Heiseikan Thematic Exhibition Room
November 25, 2020 (Wed) - January 11, 2021 (Mon)
During most of the Edo period (1603–1868), movement between Japan and the outside world was strictly regulated. Only some foreign delegations and merchant ships could enter Japan, and Japanese people were not allowed to travel abroad. Despite these restrictions, there was brisk trade between Japan and Europe. This led to the emergence of arts and crafts in each region that were influenced by techniques and forms of expression adopted from their remote trading counterparts.
The Tokyo National Museum is home to many valuable historical materials that testify to this global exchange, such as Nanban lacquerware, Western-style paintings and prints, and export ceramics. Its collection also includes Christian artifacts from the Nagasaki Magistrate Office, documents once housed in the Siebold Collection, and maps and Western literature transmitted through institutions related to the Edo Shogunate, such as the Edo Castle Library and the Institute for the Study of Western Books, where foreign books were translated and published in the mid-19th century.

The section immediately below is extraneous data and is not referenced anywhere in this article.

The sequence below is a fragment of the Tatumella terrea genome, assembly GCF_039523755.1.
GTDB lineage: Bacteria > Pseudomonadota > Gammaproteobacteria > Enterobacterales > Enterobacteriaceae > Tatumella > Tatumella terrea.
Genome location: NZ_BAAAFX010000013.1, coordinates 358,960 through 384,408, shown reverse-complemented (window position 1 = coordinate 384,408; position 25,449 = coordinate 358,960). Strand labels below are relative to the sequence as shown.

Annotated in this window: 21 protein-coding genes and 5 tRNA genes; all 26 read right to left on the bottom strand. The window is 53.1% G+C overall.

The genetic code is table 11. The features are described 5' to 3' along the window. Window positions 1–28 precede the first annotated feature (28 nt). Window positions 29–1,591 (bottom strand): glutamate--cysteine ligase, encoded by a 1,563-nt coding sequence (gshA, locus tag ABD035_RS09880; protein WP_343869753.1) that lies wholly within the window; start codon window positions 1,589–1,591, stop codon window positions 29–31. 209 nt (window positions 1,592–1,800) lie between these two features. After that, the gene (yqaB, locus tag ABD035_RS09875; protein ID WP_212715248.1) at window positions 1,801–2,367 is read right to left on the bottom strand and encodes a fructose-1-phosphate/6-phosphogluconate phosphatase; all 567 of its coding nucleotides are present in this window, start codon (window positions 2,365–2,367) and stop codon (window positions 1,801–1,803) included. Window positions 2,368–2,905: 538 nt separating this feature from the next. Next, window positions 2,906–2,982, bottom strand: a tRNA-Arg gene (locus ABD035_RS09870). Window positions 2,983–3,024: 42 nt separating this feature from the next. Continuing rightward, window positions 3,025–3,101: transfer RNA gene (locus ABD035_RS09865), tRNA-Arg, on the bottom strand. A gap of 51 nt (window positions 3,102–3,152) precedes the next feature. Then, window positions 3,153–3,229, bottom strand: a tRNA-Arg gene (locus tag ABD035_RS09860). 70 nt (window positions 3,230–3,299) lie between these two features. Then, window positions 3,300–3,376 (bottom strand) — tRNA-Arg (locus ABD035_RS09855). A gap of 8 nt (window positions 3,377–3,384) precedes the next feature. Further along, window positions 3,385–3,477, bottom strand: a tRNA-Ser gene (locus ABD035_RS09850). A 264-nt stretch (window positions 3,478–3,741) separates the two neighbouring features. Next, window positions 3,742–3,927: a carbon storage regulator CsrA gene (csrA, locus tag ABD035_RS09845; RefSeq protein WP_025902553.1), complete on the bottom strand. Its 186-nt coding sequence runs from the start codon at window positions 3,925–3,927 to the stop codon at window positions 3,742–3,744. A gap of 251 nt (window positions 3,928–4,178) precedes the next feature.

This exhibition uses these items and other objects entrusted to our museum to explore the exchanges between East and West that occurred during the Edo period. With global borders currently locked down again, now is a good moment to revisit a time when the people of Edo looked inquisitively overseas and began to assimilate aspects of Western art, technology, and culture.